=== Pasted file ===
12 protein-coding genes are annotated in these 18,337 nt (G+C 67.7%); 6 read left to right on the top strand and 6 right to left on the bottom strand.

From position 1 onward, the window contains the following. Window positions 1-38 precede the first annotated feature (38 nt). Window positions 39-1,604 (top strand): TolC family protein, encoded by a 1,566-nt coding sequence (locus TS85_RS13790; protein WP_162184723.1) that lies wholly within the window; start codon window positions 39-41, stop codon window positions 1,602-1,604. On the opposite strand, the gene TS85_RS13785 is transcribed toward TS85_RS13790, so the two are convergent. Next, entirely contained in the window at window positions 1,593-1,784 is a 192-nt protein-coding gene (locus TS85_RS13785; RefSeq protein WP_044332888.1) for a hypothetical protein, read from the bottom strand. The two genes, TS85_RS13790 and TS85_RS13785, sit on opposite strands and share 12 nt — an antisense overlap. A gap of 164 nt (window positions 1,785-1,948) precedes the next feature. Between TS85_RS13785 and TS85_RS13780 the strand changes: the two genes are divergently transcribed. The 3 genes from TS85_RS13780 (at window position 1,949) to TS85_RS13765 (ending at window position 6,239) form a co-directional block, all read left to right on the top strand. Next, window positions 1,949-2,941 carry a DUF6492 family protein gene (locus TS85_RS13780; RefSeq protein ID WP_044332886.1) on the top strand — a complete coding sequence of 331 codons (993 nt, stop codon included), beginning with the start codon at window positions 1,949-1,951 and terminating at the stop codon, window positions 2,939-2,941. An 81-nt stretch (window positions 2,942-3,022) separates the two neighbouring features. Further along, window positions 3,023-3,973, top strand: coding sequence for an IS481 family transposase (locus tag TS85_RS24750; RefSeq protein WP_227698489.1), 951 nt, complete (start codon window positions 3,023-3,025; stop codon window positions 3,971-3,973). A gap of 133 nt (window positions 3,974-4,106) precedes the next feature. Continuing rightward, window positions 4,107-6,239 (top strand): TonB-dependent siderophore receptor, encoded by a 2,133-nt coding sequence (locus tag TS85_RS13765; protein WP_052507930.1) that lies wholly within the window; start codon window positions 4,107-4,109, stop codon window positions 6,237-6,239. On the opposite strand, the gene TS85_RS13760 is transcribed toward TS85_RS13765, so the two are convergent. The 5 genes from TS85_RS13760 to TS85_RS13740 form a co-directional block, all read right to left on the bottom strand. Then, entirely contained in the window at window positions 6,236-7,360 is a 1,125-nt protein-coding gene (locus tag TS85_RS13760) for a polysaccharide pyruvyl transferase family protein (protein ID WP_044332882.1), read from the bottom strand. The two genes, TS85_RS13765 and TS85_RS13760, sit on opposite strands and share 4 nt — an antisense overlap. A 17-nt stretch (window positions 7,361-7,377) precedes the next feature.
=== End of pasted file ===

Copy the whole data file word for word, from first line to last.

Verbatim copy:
12 protein-coding genes are annotated in these 18,337 nt (G+C 67.7%); 6 read left to right on the top strand and 6 right to left on the bottom strand.

From position 1 onward, the window contains the following. Window positions 1-38 precede the first annotated feature (38 nt). Window positions 39-1,604 (top strand): TolC family protein, encoded by a 1,566-nt coding sequence (locus TS85_RS13790; protein WP_162184723.1) that lies wholly within the window; start codon window positions 39-41, stop codon window positions 1,602-1,604. On the opposite strand, the gene TS85_RS13785 is transcribed toward TS85_RS13790, so the two are convergent. Next, entirely contained in the window at window positions 1,593-1,784 is a 192-nt protein-coding gene (locus TS85_RS13785; RefSeq protein WP_044332888.1) for a hypothetical protein, read from the bottom strand. The two genes, TS85_RS13790 and TS85_RS13785, sit on opposite strands and share 12 nt — an antisense overlap. A gap of 164 nt (window positions 1,785-1,948) precedes the next feature. Between TS85_RS13785 and TS85_RS13780 the strand changes: the two genes are divergently transcribed. The 3 genes from TS85_RS13780 (at window position 1,949) to TS85_RS13765 (ending at window position 6,239) form a co-directional block, all read left to right on the top strand. Next, window positions 1,949-2,941 carry a DUF6492 family protein gene (locus TS85_RS13780; RefSeq protein ID WP_044332886.1) on the top strand — a complete coding sequence of 331 codons (993 nt, stop codon included), beginning with the start codon at window positions 1,949-1,951 and terminating at the stop codon, window positions 2,939-2,941. An 81-nt stretch (window positions 2,942-3,022) separates the two neighbouring features. Further along, window positions 3,023-3,973, top strand: coding sequence for an IS481 family transposase (locus tag TS85_RS24750; RefSeq protein WP_227698489.1), 951 nt, complete (start codon window positions 3,023-3,025; stop codon window positions 3,971-3,973). A gap of 133 nt (window positions 3,974-4,106) precedes the next feature. Continuing rightward, window positions 4,107-6,239 (top strand): TonB-dependent siderophore receptor, encoded by a 2,133-nt coding sequence (locus tag TS85_RS13765; protein WP_052507930.1) that lies wholly within the window; start codon window positions 4,107-4,109, stop codon window positions 6,237-6,239. On the opposite strand, the gene TS85_RS13760 is transcribed toward TS85_RS13765, so the two are convergent. The 5 genes from TS85_RS13760 to TS85_RS13740 form a co-directional block, all read right to left on the bottom strand. Then, entirely contained in the window at window positions 6,236-7,360 is a 1,125-nt protein-coding gene (locus tag TS85_RS13760) for a polysaccharide pyruvyl transferase family protein (protein ID WP_044332882.1), read from the bottom strand. The two genes, TS85_RS13765 and TS85_RS13760, sit on opposite strands and share 4 nt — an antisense overlap. A 17-nt stretch (window positions 7,361-7,377) precedes the next feature.